Risk & Economy » Tax » Owning the tax debate: Why being proactive on tax can reduce costs and protect your reputation

Owning the tax debate: Why being proactive on tax can reduce costs and protect your reputation

Companies should be open about their tax arrangements. In short, they need to own the debate rather than become embroiled in it, writes Jonathan Riley

EVASION, avoidance, mitigation; tax is the proverbial hot potato for many companies and an issue that’s never far from front page news. However, as a significant operating cost and burden on all businesses, lessening the load is essential. But to ensure companies tackle this within the spirit and letter of the law, and not fall foul of public opinion, they should be open about their tax arrangements. In short, companies need to own the debate rather than become embroiled in it.

Keeping pace

To understand the furore over corporate tax practices, we must first consider why tax has become such a challenging issue for business. Part of the reason lies with the nature of the beast. The tax regime is complicated and porous. There are specific country-by-country policies and often complex systems governing how these national frameworks interact (in some cases there’s very little governing the interaction between regimes, which is how tax havens are established). This intricate set-up makes tax fertile ground for opportunistic practices and often why businesses face public rebuke.

The other contributing factor is that the tax regime has not kept pace with the changing nature of business. Technology has broken down borders and enabled companies to market their products worldwide – whether through a physical or digital presence. But, in this new environment, how should we define where profits are generated (and therefore, where taxes should be paid)?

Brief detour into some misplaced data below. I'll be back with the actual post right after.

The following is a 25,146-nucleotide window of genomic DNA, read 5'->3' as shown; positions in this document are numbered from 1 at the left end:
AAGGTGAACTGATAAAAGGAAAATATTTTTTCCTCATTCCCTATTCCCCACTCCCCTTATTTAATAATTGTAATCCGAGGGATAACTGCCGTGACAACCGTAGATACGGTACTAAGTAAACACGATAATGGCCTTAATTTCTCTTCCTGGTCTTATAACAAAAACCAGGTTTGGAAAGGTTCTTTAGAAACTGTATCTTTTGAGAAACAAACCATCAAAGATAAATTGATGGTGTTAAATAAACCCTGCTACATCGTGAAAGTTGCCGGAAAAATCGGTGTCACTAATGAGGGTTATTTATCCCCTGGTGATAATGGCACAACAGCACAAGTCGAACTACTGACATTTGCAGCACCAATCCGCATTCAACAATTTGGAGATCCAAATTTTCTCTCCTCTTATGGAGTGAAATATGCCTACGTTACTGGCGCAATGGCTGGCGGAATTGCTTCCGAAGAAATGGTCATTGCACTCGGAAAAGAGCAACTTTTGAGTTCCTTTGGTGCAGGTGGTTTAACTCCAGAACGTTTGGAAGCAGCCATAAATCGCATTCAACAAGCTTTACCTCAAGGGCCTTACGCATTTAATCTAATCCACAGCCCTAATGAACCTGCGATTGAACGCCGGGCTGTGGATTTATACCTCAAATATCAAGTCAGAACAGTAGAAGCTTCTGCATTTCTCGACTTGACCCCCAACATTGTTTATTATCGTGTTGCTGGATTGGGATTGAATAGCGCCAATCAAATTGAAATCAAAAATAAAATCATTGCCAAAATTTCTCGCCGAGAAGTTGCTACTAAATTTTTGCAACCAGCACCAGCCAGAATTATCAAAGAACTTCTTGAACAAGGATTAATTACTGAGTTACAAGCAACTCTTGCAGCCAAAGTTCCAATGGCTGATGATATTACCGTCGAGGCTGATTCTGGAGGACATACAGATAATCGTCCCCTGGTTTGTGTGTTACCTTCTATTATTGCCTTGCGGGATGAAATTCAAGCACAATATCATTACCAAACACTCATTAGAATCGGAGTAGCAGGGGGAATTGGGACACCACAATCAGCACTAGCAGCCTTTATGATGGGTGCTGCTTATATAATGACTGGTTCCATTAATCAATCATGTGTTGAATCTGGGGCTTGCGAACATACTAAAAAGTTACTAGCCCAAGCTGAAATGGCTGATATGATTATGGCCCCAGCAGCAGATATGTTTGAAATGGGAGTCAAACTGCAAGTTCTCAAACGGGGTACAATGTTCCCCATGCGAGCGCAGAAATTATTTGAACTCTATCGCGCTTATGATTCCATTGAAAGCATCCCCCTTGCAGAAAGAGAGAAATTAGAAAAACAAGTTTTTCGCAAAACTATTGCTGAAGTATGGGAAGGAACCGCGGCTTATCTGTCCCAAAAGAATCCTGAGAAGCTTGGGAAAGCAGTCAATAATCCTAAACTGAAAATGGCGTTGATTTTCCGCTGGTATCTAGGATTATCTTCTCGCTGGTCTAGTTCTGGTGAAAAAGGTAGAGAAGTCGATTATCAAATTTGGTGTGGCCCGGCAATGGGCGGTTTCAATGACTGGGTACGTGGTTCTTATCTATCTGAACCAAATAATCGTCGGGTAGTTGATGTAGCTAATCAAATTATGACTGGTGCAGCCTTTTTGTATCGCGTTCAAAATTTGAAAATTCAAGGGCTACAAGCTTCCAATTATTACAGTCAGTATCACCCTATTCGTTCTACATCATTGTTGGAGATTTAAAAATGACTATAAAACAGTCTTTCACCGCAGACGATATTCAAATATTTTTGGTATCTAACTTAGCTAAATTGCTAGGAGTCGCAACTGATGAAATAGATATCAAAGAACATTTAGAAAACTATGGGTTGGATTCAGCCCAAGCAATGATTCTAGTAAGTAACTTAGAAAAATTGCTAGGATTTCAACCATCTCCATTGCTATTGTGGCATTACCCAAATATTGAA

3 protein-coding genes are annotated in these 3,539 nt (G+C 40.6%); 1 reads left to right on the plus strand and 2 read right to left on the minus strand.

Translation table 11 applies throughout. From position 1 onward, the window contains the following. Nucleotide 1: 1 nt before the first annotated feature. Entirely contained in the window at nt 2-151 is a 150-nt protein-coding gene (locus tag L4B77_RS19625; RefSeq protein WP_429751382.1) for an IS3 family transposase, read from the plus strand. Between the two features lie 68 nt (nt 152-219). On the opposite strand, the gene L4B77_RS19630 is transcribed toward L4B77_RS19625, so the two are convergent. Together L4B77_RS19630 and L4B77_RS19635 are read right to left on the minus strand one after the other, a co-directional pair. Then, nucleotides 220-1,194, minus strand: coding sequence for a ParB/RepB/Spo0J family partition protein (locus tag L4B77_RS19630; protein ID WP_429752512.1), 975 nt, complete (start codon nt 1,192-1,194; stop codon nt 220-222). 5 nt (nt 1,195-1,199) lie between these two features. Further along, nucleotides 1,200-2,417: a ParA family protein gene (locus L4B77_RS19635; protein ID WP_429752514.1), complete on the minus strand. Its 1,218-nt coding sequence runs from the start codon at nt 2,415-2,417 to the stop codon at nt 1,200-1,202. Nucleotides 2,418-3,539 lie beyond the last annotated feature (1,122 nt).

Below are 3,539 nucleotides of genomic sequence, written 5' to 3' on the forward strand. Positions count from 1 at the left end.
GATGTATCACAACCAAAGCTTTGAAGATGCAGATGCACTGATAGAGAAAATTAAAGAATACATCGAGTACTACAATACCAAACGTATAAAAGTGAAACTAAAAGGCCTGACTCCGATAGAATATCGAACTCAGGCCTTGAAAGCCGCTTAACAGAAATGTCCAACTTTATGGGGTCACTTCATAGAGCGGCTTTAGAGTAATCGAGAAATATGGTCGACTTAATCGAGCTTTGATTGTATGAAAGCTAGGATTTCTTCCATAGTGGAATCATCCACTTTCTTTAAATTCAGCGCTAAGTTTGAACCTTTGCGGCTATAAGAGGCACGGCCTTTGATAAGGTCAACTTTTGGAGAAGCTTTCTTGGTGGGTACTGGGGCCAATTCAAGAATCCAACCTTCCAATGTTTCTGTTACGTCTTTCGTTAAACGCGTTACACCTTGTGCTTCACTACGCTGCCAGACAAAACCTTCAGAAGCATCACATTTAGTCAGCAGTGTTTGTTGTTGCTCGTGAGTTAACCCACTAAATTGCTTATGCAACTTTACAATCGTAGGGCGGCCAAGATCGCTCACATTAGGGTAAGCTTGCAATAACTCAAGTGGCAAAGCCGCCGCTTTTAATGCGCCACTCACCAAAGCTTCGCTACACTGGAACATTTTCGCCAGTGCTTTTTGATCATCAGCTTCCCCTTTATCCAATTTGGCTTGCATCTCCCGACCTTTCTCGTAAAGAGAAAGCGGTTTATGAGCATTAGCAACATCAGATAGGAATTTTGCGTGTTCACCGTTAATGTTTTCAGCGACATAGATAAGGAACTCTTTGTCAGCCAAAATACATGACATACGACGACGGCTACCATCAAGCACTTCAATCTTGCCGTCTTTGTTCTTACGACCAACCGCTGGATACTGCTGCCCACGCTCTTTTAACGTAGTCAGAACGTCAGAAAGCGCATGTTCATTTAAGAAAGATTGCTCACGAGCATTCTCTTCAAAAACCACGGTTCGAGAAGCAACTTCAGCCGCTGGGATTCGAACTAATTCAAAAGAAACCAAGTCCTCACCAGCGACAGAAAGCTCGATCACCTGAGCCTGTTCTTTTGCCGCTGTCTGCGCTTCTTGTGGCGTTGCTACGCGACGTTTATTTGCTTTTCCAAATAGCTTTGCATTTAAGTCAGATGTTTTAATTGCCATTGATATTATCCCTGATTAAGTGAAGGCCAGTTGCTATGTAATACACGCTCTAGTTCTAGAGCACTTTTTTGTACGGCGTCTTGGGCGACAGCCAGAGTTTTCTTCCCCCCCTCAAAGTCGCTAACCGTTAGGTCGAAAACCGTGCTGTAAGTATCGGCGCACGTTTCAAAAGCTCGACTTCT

Take Amazon as an example. Is revenue generated in the country where Amazon has a warehouse, where it delivers or where its servers are based? And what about profits? Many businesses today attribute their success to intangibles like technology and brand. Arguably, then, corporate profits should be taxed increasingly based on where that “IP” sits and where the innovation driving the IP was managed.

A lack of clarity around these answers leads to difficult decisions for the company concerned and increasing challenges on tax from countries around the world, which must be managed.

It’s important to note here that we are not talking about tax evasion; this is illegal and should be penalised. We are referring to tax mitigation and some forms of (non-aggressive) avoidance. While many companies who perform tax mitigation are operating within the letter of the law their activities are coming under a moral spotlight. Paying a marginal rate of corporation tax, while it may be legal and the company may be paying other taxes such as national insurance and business rates, jars in this post-recession climate, as austerity measures continue to bite. The Government may not judge these companies but the public is.

The duty to reduce tax

As a result, tax has become a highly charged, emotive subject. But it’s worth remembering that company executives have a fiduciary duty to reduce operating costs and maximise shareholder returns for stakeholders like pension funds. As one such operating cost, it’s legitimate and sensible for companies to reduce their tax burden within the spirit and letter of the law.